Ironman Triathlete Coaches with Passion

julie-dunkleJulie Dunkle, who focused on swimming in her youth, learned to be a triathlete more than a decade ago, when a running injury led her to investigate the sport. She’s competed in ten Ironman triathlons and qualified for the world championships at Kona four times. Now, while she’s still competing and winning, she coaches others who want to take their triathlon performance to the next level. She knows the difference coaching makes – she’s in her second year with her fourth coach because, she says, she needs the relationship to help her avoid fatigue.

A Passion for Coaching

“Coaching in triathlon is sort of my passion,” says Dunkle, who started coaching five years ago. “The thing about coaching that’s so cool is every person is different because it’s a personality thing. Some hire a coach because they won’t otherwise do the workouts. They need to be held accountable. Then you have the opposite, the person who always does 50 percent more than they should, and they train themselves into the ground. They’re constantly getting injured or tired, and their never racing to their potential. They need a coach to say, ‘You’ve done enough; you’re ready to race.’  

Other clients want a coach to handle the daily details of their training or provide an expert excuse for the amount of time they’re spending on the sport. “I have some people who do it because they say to their spouse, ‘My coach says I have to do this,’” Dunkle says. “They’re working full-time. They’re parents and running a house. They don’t want to think about ‘What am I supposed to do today? Swim? Bike? Run? How much?’”

julie-dunkle2Dunkle reviews each athlete’s workout, uploaded online, every day. “Did they do the workout?” she says. “Did they do it right? There’s a lot of daily interaction about what’s going on in their training.”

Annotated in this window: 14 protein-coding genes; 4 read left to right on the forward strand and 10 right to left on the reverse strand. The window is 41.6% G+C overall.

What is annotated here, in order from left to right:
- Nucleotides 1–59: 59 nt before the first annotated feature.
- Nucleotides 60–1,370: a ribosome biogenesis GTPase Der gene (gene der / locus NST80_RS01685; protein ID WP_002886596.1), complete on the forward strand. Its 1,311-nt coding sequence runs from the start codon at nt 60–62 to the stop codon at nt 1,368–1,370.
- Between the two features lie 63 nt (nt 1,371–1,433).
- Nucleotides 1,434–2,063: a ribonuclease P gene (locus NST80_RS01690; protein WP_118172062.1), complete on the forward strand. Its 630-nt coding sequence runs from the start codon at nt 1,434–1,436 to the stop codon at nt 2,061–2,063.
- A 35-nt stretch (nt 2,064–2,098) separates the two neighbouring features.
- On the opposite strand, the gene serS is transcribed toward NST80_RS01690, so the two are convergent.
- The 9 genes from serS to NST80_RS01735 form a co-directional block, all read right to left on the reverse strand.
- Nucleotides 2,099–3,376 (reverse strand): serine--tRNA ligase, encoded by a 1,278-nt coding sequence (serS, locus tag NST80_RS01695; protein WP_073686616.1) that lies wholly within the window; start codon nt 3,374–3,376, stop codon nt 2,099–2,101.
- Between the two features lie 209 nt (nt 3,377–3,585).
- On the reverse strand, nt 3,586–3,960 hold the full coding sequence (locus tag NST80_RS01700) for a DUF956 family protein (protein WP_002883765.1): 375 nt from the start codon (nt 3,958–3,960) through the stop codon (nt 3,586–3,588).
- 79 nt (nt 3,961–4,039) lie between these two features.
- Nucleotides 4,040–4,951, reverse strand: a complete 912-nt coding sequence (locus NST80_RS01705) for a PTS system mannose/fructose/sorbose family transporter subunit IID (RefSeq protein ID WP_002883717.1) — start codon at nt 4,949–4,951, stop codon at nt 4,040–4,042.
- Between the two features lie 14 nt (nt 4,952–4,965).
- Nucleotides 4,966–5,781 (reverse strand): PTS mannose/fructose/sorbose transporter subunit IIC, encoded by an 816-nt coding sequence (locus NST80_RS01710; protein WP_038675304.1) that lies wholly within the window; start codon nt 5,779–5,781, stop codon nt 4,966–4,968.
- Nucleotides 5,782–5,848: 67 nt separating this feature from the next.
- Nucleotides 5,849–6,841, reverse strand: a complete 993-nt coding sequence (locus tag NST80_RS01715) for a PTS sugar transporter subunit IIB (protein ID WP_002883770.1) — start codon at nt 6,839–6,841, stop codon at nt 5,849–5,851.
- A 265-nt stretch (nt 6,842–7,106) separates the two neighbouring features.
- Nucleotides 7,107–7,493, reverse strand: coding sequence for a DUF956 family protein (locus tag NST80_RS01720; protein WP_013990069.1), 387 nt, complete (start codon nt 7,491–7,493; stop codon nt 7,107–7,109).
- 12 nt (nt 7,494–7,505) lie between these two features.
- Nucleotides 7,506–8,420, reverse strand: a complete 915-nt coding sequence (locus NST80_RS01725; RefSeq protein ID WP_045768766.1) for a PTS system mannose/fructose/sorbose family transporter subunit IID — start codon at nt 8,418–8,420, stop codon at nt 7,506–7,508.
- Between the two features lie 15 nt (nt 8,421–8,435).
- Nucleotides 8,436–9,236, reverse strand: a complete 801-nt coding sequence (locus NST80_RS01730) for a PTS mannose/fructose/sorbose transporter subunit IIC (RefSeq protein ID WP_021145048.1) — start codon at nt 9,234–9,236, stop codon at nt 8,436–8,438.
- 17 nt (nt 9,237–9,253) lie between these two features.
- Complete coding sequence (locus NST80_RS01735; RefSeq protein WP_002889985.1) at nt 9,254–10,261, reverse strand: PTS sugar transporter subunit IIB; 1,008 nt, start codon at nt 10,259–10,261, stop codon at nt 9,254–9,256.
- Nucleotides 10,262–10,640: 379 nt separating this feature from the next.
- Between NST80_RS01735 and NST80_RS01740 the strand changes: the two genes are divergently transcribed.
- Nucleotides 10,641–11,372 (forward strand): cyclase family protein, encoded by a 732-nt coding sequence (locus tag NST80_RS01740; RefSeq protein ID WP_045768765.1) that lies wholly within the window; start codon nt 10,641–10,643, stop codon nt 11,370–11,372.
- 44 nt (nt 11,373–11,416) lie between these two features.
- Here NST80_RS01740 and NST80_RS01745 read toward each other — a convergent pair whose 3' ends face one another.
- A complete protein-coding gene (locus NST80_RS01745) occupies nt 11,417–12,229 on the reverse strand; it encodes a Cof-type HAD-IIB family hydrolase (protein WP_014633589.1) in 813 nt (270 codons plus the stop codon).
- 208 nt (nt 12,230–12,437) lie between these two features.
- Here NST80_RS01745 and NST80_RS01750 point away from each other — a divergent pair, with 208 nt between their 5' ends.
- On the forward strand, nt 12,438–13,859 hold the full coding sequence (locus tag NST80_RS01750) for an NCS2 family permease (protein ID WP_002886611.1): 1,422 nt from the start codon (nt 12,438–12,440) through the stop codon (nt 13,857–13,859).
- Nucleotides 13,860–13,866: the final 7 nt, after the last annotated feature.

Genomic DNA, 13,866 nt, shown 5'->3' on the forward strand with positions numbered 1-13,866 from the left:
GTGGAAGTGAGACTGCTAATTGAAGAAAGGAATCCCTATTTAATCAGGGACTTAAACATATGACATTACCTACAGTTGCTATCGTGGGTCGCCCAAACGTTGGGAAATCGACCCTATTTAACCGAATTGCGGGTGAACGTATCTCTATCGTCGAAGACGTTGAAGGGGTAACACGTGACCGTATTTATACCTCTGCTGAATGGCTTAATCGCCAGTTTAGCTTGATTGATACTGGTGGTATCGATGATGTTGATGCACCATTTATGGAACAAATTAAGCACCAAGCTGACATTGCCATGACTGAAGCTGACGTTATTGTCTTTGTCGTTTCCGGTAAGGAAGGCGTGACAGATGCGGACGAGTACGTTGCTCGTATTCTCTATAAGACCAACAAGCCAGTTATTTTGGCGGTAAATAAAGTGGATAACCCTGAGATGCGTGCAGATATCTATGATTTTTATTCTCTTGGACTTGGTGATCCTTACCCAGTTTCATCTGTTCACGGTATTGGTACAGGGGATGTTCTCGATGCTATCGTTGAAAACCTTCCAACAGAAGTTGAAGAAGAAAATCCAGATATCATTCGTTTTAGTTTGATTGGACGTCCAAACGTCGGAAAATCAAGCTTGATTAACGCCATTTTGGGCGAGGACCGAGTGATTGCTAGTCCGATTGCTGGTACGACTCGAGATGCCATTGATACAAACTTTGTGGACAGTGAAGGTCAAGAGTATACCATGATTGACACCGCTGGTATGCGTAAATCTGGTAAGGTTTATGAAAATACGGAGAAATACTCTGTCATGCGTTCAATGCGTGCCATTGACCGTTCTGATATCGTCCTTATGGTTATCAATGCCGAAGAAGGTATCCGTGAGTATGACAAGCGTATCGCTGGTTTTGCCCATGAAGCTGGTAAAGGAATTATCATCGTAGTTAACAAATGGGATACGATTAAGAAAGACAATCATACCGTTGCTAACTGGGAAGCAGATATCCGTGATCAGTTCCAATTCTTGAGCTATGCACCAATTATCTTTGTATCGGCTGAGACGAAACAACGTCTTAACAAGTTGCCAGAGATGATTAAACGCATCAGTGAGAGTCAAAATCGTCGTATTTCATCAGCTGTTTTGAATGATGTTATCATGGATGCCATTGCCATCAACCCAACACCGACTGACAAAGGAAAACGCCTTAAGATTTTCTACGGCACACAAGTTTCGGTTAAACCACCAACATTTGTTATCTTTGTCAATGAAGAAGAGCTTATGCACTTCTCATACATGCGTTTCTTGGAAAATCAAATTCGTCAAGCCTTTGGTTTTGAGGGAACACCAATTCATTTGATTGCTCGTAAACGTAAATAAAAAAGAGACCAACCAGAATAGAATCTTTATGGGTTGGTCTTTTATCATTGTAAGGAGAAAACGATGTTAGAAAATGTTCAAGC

She also reviews her athletes’ workouts throughout the day and customizes them to fit their personal schedule. “You’re mapping out what they’re going to be doing,” she says. “I chat with my athletes on a semi-regular basis. That’s when we talk about all the other things. Is life getting in the way of their training? Sometimes it’s their nutrition. I’ve been racing for 10 years, so almost anything these people are going to come up with, I’ve done it,” from falling on the side of the road to becoming nauseated to failing to finish a race.

“It’s helpful to be able to talk to my athletes and say, ‘This could happen. How do you deal with that? How do you get through that?’ It’s dealing with people in the best way. You’re not managing them because they pay you, but you’re a part of their goals and hopefully their success. I have people they finish their race and I’m the first person they call.

Dunkle, who coached 16 people last year, has cut back to seven this year for the sake of her own schedule (in addition to her own training and events, she works another job). The athletes are between 30 and 50 years old, and 70 percent are men.

“I have evolved to more experienced athletes,” she says. “When I first started, I had a lot of beginners. You start to figure out what works for you personality-wise. They’re all professionals. They all have jobs… I’m coaching people who are trying to achieve a certain time or goal, not just finish the race. It’s getting past the initial phase.”

Three of the athletes have worked with her for three years each, with a couple joining this year.

“You kind of grow together,” Dunkle says. “You watch their improvement. When you get a new athletes, it’s a new relationship. It’s like you’re dating again. You’re on your toes in the beginning because you’re establishing this relationship. I coach individually. I give a lot of personal feedback. I don’t give people the same schedule.”

The coaching includes advice on small changes that can make significant differences in an athlete’s performance and success.